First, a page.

SQLSaturday Update & Future Presentations

I wanted to give a quick update and thank everyone who has responded to my initial posting about bringing SQL Saturday to Wheeling, WV.    I have spoken to a couple technology groups and several individuals and everyone is very supportive of this event.

The following are upcoming work items:

  1. Establish a budget
  2. Build a support team that will help with organizing the event.
  3. Find a location and pinpoint a date (tentatively First Quarter 2010.)

I look forward to blogging the status of these work items.

On another note, It looks like I will be presenting the following topic “Building a Data Warehouse with SQL Server” twice in November.  I will present first at the Greater Wheeling Chapter of AITP meeting on November 11th.  I will also give the same presentation at the Pittsburgh SQL Server User Group Meeting on November 16th.

You will soon see a series of blog post that go over building a data warehouse.  You can find the first one here.

AITP Tours the Center of Educational Technology

This month’s meeting of the Greater Wheeling Chapter of AITP is tour of the Center for Educational Technologies. It will start at the CET office located on the WJU campus at 316 Washington Ave. Wheeling, WV 26003-6243 on Wednesday, April 8th 2009. The meeting will include a presentation of video conferencing and a tour of CET given by Dr. Bruce Howard.

Social hour will start at 5:30 P.M. We will meet in the CET lobby on the third floor.  The tour and presentation will start at 6:00 P.M.  Dinner will follow at 7:15 P.M and it will be held at the White Palace in Wheeling Park.  Dinner will be followed by a tech session on IE 8 presented by Chuck Hill.
 
Cost for the evening is $18.00 for AITP members, $10.00 for AITP student members, and $23.00 for guests.  To RSVP please email kkovacs@dwc.org.  If you have any questions or need help with directions please call John at 304-780-8532.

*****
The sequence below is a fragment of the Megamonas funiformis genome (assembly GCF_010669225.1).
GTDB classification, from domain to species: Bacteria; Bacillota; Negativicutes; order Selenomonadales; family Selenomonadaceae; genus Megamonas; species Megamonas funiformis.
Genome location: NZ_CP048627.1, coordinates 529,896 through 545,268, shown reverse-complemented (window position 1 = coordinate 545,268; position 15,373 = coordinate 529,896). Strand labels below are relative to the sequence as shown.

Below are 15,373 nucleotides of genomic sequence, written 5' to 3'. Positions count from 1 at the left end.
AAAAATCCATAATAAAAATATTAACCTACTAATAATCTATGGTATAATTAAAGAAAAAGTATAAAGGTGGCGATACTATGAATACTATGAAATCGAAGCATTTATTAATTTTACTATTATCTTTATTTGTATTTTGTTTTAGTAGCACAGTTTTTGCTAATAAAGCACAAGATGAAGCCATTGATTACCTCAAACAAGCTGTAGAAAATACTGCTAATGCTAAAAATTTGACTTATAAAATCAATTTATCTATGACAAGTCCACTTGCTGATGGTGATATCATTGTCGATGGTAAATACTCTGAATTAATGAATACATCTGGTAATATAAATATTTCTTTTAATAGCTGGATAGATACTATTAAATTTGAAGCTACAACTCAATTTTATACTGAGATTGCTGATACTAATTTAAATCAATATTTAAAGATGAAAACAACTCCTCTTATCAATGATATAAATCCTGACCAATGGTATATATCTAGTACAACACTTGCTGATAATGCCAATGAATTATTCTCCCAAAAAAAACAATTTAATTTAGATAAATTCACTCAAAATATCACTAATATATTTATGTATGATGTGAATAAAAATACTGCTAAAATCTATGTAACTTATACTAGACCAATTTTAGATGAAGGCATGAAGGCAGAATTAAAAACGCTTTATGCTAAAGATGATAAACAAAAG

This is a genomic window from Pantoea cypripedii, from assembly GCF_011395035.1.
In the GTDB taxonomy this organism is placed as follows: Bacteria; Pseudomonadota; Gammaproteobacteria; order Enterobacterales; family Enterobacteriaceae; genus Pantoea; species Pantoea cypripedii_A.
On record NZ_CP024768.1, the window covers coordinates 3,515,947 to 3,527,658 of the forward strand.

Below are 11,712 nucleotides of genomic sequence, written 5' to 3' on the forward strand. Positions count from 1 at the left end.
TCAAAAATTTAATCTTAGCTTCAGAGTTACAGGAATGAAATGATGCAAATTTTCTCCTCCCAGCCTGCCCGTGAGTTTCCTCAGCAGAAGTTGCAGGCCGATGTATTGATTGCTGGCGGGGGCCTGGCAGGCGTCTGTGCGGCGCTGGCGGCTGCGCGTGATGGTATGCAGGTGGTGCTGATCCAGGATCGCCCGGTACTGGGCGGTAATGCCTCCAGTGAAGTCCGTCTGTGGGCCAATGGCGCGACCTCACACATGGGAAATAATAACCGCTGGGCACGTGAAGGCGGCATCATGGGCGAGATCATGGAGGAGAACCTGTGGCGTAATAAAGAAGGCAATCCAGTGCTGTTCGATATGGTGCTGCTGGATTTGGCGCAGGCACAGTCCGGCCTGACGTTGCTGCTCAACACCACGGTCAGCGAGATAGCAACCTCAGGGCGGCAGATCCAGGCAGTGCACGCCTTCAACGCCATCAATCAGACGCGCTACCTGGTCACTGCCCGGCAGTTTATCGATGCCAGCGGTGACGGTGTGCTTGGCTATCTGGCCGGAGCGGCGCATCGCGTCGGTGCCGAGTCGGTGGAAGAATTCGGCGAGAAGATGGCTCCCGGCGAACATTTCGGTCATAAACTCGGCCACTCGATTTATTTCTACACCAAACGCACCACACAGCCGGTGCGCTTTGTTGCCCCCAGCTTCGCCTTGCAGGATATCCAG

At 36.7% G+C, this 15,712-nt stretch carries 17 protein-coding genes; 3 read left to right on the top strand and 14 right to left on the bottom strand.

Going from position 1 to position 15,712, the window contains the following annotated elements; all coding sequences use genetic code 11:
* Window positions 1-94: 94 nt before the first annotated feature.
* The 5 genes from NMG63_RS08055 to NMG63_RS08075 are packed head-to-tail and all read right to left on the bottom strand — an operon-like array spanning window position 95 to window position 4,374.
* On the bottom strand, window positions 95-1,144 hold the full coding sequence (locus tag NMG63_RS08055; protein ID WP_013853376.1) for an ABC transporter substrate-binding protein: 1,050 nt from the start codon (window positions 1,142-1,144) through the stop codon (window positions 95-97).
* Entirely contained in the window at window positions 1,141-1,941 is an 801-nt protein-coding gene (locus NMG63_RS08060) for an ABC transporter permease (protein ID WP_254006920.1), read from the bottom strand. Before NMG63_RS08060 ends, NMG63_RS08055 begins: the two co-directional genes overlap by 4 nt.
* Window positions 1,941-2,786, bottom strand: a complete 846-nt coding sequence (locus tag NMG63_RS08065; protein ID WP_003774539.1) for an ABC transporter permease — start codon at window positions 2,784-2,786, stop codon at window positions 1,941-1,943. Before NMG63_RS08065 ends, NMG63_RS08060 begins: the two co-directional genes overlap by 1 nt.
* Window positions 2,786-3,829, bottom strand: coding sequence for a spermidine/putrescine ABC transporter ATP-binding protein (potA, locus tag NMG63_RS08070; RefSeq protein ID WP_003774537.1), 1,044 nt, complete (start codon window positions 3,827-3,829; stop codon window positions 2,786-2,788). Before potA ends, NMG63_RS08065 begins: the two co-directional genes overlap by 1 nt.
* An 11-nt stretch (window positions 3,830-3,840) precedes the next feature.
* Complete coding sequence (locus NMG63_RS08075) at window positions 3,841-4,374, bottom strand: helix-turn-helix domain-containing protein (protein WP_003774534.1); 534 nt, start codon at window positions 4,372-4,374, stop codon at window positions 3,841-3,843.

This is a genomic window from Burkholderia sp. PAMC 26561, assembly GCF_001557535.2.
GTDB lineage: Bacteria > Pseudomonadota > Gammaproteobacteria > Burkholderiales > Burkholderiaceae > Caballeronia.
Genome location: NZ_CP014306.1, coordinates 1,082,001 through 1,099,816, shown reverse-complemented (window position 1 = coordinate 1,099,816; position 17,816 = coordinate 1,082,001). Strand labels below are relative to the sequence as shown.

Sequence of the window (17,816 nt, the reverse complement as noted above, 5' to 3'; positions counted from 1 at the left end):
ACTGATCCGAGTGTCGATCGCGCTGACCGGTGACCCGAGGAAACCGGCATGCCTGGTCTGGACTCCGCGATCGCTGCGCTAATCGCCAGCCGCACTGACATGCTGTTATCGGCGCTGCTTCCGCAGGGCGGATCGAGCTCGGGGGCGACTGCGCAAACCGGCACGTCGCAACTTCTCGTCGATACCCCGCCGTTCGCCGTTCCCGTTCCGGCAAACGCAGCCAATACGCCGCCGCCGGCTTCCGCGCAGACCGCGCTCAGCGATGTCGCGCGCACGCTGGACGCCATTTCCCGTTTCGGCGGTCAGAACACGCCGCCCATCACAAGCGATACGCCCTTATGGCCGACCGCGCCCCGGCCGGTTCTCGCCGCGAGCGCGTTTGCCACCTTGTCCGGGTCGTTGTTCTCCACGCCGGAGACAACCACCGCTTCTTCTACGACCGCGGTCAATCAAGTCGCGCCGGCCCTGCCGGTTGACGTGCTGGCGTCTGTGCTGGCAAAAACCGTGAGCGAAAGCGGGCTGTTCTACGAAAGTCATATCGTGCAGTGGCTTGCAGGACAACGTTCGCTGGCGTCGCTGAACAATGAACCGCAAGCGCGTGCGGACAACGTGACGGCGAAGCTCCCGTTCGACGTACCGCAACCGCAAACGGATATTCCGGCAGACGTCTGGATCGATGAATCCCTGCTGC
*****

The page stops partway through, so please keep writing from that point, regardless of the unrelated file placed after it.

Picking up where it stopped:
Driving Directions:
The Center for Educational Technologies® is located on the campus of Wheeling Jesuit University in Wheeling, WV. To reach the center, take exit 2B off I-70 in Wheeling
If you’re coming from the West, turn left at the end of the exit ramp and follow Washington Ave., bearing right at the end of the bridge. If you’re coming from the East, turn right onto Washington Ave. From either direction, then, the entrance to the campus is on the left. The center is the first building to the left off the main campus drive. Parking is available in the rear of the building.

campusMap

Microsoft is coming to Wheeling AITP Meeting

This month’s meeting of the Greater Wheeling Chapter of AITP  is titled Virtualization with Hyper-V and will be held at The White Palace in Wheeling Park on Wednesday, February 11, 2009.   

 

Ian Lindsay will present Virtualization with Hyper-V.  Ian is a Account Technology Specialist with the Microsoft Corporation located in Pittsburgh, PA.

 

Virtualization with Hyper-V presented by Microsoft.  How does virtualization fit into Microsoft?  What is the virtualization capability with Windows Server 2008?  Through this meeting you will be able to understand licensing for virtualization and also determine what investments and resources are needed.  Ian will also welcome questions and answers through the session. 

 

Ian had been in the IT industry for over 20 years, with the last nine (plus) spent at Microsoft Corporation.  As an Account Technology Specialist, Ian is responsible for providing solutions and architectural guidance to core healthcare and financial services customers in Microsoft’s Pittsburgh Account group.  Ian’s experiences range from software development on UNIX to designing enterprise network infrastructures using the latest technologies.  Prior to joining Microsoft, Ian was Operations Manager with Actium Corporation (now Idea Integration).  He was responsible for the Actium network infrastructure, as well as running the Actium Training organization and providing training on all of Microsoft’s BackOffice products. 

 

Social hour will start at 5:30.  Dinner will be at 6:15.  Meeting/presentation will follow dinner.  Cost for the evening is $18.00 for AITP members, $10.00 for AITP student members, and $23.00 for guests, which includes a buffet dinner at Wheeling Park.

Please reply to this e-mail message or e-mail Karen at kkovacs@dwc.org, or go to the Greater Wheeling Chapter’s website at http://www.aitp-wheeling.org  to make reservations.  Reservations are essential to ensure there is sufficient food and seating available for our group.  Please respond early to give the restaurant ample time to prepare.  No shows will be billed for the reserved meal.